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Donating blood makes an impact

Junior Christina Mirzayan donates blood at the American Red Cross blood drive on April 6 in the Campus Center Ballroom. Despite feeling queasy afterward, Mirzayan said that donating blood was worth the effort because it was for a good cause. / photo by Victoria Castaneda

Blake Humphrey
Staff Writer

The Red Cross came to the University of La Verne on April 6 for a much needed blood drive.

The event lasted all day from 9 a.m. to 7 p.m., and the turnout was more than what was expected.

“Our goal was 24 donors during the morning shift, we’ve done 33,” said Lisa Valdez, nurse supervisor.

“The blood from the 33 donors will help at least 66 individuals.”

Valdez expected to have even more donors during the second shift of the day.

Unfortunately there is a high need for blood that is not being met because of a shortage of donors in Southern California.

“The week after 9/11 was the only time we have not had a shortage,” Valdez said. “People come together during times of crisis, it is amazing.”

The donation does not take long, due to a full staff of polite and efficient professionals.

The process includes reading pamphlets and answering health questions. After, iron levels are checked and if everything checks out a nurse will begin the blood drawing process which can take up to 20 minutes.

“It was really fast and easy, which makes it much more convenient to donate blood,” Julissa Cardenas, junior journalism major, said.

It was Cardenas’ third time donating blood at La Verne, something she does because she knows it saves lives.

Most of the donors were students, but some faculty members donated during the earlier part of the day.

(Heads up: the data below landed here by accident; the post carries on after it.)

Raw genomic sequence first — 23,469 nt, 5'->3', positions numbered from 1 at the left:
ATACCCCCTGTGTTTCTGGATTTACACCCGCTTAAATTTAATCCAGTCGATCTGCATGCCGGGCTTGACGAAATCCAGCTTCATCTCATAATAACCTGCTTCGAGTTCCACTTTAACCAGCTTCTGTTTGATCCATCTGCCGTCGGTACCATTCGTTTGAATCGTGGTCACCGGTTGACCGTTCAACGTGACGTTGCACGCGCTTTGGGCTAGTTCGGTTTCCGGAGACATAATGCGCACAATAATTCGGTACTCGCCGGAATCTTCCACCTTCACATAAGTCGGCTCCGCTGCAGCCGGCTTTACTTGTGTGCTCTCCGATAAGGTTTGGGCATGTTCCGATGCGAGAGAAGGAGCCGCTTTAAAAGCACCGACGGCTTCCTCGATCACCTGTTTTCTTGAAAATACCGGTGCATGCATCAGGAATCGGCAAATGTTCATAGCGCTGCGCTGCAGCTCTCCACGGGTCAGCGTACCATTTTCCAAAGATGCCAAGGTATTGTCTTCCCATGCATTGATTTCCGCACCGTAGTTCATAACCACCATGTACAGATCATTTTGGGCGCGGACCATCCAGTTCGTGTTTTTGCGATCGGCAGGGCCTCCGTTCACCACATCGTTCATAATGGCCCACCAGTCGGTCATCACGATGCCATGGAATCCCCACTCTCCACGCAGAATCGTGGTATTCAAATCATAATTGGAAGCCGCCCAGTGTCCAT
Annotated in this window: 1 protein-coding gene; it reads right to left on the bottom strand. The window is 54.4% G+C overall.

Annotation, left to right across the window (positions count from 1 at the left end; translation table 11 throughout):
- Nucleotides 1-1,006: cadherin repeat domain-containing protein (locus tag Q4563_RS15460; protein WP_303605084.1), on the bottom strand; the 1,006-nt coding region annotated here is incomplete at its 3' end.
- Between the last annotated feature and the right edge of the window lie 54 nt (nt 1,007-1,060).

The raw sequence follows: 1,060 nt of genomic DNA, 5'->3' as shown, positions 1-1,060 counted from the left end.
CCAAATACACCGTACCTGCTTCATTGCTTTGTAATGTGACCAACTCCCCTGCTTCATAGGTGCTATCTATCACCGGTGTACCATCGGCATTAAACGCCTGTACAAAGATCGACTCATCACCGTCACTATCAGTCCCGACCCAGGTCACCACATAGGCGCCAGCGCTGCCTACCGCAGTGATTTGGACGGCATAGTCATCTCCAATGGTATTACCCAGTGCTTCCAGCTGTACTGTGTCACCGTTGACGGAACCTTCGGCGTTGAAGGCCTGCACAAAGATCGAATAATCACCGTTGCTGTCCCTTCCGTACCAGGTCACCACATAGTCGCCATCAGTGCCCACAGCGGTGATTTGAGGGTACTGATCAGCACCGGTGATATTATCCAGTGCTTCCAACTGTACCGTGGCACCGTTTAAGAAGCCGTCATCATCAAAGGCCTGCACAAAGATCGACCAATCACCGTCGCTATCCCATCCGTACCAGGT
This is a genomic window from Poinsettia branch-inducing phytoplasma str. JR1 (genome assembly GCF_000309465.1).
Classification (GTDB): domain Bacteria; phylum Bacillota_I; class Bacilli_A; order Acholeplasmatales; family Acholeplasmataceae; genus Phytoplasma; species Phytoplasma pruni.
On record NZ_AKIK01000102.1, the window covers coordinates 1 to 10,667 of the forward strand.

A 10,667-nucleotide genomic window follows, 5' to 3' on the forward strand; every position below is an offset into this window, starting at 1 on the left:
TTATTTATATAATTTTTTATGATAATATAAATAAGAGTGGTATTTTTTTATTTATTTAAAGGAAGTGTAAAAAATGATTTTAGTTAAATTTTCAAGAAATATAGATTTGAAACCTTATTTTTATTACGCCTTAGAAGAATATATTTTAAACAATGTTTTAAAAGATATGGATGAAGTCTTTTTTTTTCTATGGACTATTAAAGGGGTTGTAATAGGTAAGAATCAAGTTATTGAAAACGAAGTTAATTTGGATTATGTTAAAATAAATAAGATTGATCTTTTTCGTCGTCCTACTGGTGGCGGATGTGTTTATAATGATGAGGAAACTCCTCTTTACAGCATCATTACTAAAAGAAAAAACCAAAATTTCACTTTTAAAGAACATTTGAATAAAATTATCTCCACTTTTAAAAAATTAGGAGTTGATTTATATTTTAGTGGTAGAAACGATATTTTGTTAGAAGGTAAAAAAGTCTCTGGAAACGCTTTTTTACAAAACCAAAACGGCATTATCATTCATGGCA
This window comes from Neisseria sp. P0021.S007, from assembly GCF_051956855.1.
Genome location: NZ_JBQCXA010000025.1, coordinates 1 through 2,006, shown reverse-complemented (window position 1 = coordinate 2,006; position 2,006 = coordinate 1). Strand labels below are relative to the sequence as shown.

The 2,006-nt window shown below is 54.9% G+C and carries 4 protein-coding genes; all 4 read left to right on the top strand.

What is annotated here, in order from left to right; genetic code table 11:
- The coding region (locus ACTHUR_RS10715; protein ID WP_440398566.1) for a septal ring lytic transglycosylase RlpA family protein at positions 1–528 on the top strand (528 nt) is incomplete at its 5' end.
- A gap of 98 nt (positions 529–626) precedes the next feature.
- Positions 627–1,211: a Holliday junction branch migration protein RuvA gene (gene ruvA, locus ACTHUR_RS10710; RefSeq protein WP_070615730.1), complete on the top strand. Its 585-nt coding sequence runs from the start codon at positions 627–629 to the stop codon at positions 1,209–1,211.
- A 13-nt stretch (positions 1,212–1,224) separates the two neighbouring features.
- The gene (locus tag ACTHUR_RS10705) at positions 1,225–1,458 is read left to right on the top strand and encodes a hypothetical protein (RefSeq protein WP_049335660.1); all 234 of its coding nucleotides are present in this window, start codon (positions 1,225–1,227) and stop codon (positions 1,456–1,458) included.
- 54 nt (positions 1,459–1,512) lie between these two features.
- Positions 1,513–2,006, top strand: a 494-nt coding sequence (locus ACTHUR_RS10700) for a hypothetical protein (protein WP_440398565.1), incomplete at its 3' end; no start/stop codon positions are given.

“I feel it is important to give blood to those in need,” Gabby Hernandez, a sophomore accounting major, said. “Donating just really makes me feel good because I am able to help others out.”

Valdez also wanted to clear up the myth that high cholesterol or diabetes restricts an individual from giving blood. In fact, being a regular donor lowers the chance of heart disease by 25 to 35 percent.

Type O negative donors are universal donors, which means they can provide blood for anyone in need.

La Verne has been holding blood drives for over 10 years, and Valdez has been extremely involved during her work with the Red Cross.

As a common rule, a healthy individual can donate blood every eight weeks, as long as they are at least 110 pounds and 17 years of age.

Donating blood is healthy because each time blood is taken from your body, iron is removed. Reducing iron has been known to decrease the risk of heart disease and speed up the oxidation of cholesterol.

“What if your loved ones needed blood, and there was no blood available?” Valdez said.

The quick process, health benefits and the impact a donation has on the community makes donating blood a great cause.

Blake Humphrey can be reached at blake.humphrey@laverne.edu.

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